Making holes in a sphere

Hi Guys,

I’m designing a ball that will have hexagonal holes cut into it. Basically hexagonal depression in the surface. How do I go about cutting hexagonal shapes on a curved surface?


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You can simply project hexagonal sketches to the sphere and pish them in.

That works if the ball is hollow with a thin shell and you’re trying to make holes. What if it’s solid, or at least has a thick shell you don’t want to push the whole way through? Doing it as you described would leave an uneven depression. Is it possible in this app to do this with an even depression?

Not sure I get it, but do you mean making extruded cuts to the sphere?

I don’t know if this is what the OP was talking about, but I mean depressions in the surface of the sphere kind of like a golf ball. The extrusions wouldn’t push the whole way through. As you can see in these pics, the depression varies in depth due to the flat bottom.

Yes this is exactly what I”m looking for. So quantitatively
Case 1) Sphere radius 10cm
Solid shell 2 cm (radius 8 to 10cm)
Cut hexagons / other shape from radius 10 cm to 9 cm.

Case 2) Also solid sphere and shapes cut into it
Sphere radius 10cm
Cut shapes from radius 10cm to 5cm

Case 3) Sphere radius 10cm
Have spikes emerging from sphere (so cylindrical projections outwards) from radius 10cm to 13cm.

These are for a ball design that I am developing so trying to get a 3-D drawing to the mold maker…thanks for all the help!

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This looks like a great start - if I wanted to do this uniformly across the sphere - i.e multiple hexagons - how would I do that? Ie. a bunch of uniformly spaced hexagons across the surface of the sphere.

Thanks so much guys - you’re really helpful!

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If a completely uniform depth of depression (what I was trying to get at in my first post) isn’t a concern, then yes, it’s just a matter of evenly spacing hexagonal sketches around the surface and then extruding them down into the sphere. I’m brand new to this, though, so I can’t give you any pointers on doing that. If a completely uniform depth is important, I’m still hoping to hear if that’s possible and if so how.

You have to project the sketch to the sphere, then push it in as I said. It will give you the result you are looking for.

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That seems like a hugely manual process with a lot of angles and placement issues?

isn’t Shaper able to distribute objects across a plane or sphere uniformly and automatically?

Does this answer your question:


That page ( is no longer valid; it leads to an “Oops! That page doesn’t exist or is private.” page.

isn’t Shaper able to distribute objects across a plane or sphere uniformly and automatically?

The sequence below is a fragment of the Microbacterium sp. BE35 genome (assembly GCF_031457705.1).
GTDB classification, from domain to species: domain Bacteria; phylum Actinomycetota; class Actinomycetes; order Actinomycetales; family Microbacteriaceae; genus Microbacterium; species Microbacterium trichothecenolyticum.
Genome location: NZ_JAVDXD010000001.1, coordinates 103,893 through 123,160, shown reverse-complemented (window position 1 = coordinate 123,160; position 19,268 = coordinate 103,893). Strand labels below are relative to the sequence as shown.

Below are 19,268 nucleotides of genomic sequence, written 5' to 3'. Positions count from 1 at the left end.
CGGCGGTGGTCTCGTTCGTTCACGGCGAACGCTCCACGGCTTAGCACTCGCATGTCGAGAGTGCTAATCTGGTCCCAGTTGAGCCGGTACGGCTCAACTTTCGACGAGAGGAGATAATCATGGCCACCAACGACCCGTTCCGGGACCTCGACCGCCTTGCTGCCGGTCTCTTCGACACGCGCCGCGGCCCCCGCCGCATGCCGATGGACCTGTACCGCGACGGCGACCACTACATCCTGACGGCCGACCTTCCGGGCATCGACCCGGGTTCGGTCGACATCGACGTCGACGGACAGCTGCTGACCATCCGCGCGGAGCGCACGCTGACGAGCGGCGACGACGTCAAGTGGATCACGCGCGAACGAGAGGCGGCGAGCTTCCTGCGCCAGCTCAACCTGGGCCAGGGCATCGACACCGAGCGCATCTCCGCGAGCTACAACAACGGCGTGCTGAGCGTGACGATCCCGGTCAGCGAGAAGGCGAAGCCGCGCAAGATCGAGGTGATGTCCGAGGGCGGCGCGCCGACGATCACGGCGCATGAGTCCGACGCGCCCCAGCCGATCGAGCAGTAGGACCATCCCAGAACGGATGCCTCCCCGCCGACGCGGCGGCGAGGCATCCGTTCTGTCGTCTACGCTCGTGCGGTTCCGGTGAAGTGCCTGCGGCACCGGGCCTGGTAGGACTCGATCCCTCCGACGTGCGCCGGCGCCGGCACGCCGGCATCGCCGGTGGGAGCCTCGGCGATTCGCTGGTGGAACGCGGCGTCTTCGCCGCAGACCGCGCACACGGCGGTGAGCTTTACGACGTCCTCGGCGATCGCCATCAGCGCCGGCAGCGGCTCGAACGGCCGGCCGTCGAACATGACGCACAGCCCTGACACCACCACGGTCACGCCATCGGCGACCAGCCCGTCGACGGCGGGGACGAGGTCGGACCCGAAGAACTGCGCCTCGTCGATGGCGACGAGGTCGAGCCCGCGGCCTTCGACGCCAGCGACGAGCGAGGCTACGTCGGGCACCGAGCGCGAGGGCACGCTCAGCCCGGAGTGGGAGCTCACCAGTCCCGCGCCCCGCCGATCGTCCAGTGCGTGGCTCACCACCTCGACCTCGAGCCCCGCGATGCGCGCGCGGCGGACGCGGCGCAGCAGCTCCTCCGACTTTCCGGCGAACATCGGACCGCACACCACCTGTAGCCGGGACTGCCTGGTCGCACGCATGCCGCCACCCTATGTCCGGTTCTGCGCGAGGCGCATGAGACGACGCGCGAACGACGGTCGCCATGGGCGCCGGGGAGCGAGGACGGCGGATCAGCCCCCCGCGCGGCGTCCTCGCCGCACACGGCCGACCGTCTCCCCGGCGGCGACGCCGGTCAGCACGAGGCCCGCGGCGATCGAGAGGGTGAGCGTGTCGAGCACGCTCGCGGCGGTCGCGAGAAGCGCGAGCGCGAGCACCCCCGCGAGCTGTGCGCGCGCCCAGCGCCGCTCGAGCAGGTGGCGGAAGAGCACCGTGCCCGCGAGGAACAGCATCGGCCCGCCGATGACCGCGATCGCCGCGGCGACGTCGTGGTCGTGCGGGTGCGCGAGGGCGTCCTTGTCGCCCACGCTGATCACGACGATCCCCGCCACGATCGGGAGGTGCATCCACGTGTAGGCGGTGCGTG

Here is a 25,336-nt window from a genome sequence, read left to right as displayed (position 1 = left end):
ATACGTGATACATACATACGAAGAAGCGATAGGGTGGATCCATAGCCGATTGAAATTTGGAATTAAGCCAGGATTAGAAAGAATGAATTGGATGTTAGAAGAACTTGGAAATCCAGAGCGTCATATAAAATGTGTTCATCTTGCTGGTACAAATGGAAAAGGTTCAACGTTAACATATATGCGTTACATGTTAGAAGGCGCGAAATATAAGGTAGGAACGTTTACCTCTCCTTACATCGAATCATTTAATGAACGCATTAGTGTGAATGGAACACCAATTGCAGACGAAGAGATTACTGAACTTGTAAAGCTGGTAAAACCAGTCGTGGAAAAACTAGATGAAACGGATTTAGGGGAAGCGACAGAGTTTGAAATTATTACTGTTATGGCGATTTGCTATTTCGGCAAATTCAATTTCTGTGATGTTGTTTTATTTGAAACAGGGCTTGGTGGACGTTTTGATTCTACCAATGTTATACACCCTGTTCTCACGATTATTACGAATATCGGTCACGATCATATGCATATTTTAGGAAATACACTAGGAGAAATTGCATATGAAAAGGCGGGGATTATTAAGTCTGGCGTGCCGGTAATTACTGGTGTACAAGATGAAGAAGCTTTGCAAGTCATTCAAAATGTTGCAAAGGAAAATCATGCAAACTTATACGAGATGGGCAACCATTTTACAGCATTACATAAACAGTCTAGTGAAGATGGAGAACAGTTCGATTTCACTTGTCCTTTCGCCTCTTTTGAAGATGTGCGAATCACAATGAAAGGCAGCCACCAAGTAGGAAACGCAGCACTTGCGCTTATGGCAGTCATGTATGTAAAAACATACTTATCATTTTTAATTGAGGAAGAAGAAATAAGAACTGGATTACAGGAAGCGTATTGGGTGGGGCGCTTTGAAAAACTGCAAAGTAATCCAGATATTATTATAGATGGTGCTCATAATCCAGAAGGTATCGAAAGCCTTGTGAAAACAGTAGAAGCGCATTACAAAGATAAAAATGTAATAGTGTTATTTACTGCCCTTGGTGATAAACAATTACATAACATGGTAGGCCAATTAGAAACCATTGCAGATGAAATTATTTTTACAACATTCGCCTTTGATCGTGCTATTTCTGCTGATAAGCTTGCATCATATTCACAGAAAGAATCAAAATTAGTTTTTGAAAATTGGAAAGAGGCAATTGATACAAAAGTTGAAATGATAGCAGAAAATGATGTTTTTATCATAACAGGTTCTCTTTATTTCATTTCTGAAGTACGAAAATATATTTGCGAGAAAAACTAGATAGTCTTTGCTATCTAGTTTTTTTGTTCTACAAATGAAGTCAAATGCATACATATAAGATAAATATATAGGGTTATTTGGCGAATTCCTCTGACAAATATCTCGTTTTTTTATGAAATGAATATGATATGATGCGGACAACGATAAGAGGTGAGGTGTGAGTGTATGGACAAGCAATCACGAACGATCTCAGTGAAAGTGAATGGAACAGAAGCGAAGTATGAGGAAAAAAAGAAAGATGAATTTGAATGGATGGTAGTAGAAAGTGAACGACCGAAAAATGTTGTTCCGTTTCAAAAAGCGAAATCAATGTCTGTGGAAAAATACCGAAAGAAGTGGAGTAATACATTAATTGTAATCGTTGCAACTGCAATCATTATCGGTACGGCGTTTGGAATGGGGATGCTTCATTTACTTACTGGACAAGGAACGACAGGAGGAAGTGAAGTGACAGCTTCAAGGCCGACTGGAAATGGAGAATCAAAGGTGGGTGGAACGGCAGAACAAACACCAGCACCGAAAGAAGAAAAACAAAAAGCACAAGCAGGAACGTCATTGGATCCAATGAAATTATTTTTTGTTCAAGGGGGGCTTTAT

That seems to be one of the persistent missing links in Shapr3D. Copying and manually moving a few objects isn’t cumbersome but distributing dozens or hundreds — perhaps thousands — of them can be a major waste of time as well as introducing the possibility of error and limiting the potential of the designer to try out various alternatives.

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In Shapr3D, surface modeling is a problem that bothers me. It feels very difficult to make a soccer with the Project tool. When it comes to surfaces and angles, who can help modeling ideas? Thank you very much!

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Thank you! I’m just thinking about how to model Soccer in Shapr3D. Looking forward to your advice.

Somewhere on this forum, a soccer ball has already been modeled. Well more than a year ago. Maybe someone else recalls who did it?

Thank you.I’m glad to hear that. I really want to learn the modeling ideas and methods of soccer.

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It is feasible to get acceptable result but not immediat.
I will post a video this week-end if I can.

Here are a few hints :

  • use a mix of hexagon and Pentagon
  • a little bit of math gives the exact angle to rotate the hexagon around axis: 138.19 degree or 20.905 degree, depending on the method used
  • create the separation between the faces, not the faces
  • use subtract (but not project tool) to avoid distorsion


I look forward to your method.
From what I can tell doing a direct projection of a hexagon or pentagon on the surface of the sphere is distorted. Here I projected each line of the hex separately which made for a true hex on the curved surface. The outer hex is a direct projection and note the curved lines as compared with the inner hex.
Let me know your thoughts. BTW, the size if the hex with respect to the sphere is arbitrary.


A continuation of my post above. I projected the correct hex lines back onto the plane. Then it’s a matter of rotating and projecting back the new hexagons onto the sphere. My arbitrary hex size was pretty close as it doesn’t quite fit at the end. Knowing the exact length of the hex leg with respect to the sphere is needed if this method is to be used. I’ll bet that @PEC has a better method. :grinning: